Simple Mic Pre-Amp based LM358

Discussion in 'The Projects Forum' started by mark63534, Oct 23, 2012.

  1. mark63534

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    Nov 24, 2011
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  2. bertus

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  3. mark63534

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    Nov 24, 2011
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    I'm confused. Single supply as in each op amp will have its own power supply/battery ? In that case, I'm not trying to do that...
     
  4. bountyhunter

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    Sep 7, 2009
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    Is that a crystal mike?

    What is the input signal level to the amp?

    What signal level is needed for the following stages?

    The 358 has such high noise and poor frequency bandwidth it is not suited for audio use for anything but very poor signal quality.
     
  5. mark63534

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    Nov 24, 2011
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    I'm not sure about where the crystal idea came from...

    The input signal to the amp would be coming from a typical 3.5mm audio out jack, from an electret microphone, as shown in the circuit.

    As for the signal level, I do not know what it could be in the next stage, but I was hoping that at the end of the circuit I would be able to interface with a ordinary "pro audio" mixer.

    Since the lm358 is so bad, do you think the lm386 would be a better choice ?
     
  6. Audioguru

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    Dec 20, 2007
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    It is a STUPID mic preamp circuit:
    1) The lousy old LM358 has much too much noise (hiss) for a mic preamp.
    2) The lousy old LM358 has problems above only 2kHz so it should never be used for audio.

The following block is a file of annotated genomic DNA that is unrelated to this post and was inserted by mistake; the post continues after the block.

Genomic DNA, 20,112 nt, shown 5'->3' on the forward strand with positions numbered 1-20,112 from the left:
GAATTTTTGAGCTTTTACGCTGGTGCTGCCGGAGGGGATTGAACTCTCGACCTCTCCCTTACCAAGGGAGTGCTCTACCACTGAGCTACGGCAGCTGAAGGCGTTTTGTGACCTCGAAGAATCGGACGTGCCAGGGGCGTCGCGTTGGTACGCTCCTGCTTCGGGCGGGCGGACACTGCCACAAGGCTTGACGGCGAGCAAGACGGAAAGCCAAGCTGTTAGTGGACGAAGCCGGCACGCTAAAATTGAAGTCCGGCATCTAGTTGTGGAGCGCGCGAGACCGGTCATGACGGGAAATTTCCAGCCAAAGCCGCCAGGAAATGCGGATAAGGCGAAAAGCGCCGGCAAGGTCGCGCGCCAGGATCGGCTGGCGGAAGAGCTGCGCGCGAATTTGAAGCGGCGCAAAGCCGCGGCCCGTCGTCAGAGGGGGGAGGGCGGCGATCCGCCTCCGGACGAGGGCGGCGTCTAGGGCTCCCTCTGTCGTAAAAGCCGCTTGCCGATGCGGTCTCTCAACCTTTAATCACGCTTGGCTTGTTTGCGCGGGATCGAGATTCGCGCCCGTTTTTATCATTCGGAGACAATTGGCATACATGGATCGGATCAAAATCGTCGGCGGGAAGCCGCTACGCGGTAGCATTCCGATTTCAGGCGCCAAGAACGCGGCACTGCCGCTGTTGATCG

3) The lousy old LM358 has crossover distortion so it should never be used for audio.
    4) The opamp is inverting so its input resistor SHORTS the fairly high resistance from the electret mic. The opamp should be non-inverting then it can have an input resistance high enough.
    5) The circuit is missing a very important supply bypass capacitor.

    The video shows the LM386 amplifier oscillatiing at a high frequency, maybe because a breadboard is used instead of a pcb. Also its output capacitor value is much too low causing the severe phase shift shown and the slanted clipping.
    The LM386 has a capacitor between pin 1 and pin 8 which makes its gain too high when a preamp is used.

    This electret mic preamp works well:
    Sorry, the Manage Attachment button doesn't work now.

    The LM386 is a little power amplifier for a speaker, not a low noise mic preamp. use an audio opamp like a TL071 to make a mic preamp.
     
  7. mark63534

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    Nov 24, 2011
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    Unfortunately, I did not get to see that preamp you supposedly added.

    In that case of the TL071, what circuit do you think is suitable?

    This is a lot of guidance, thank you, all of you.
     
  8. Audioguru

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    Recently this website has problems that cause a few of us to not be able to post schematics with our replies. My browser is IE8.
    I will try again now:
    Nope, I cannot attach a schematic.
     
  9. mark63534

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    Nov 24, 2011
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    any chance you can upload it to a image hoster like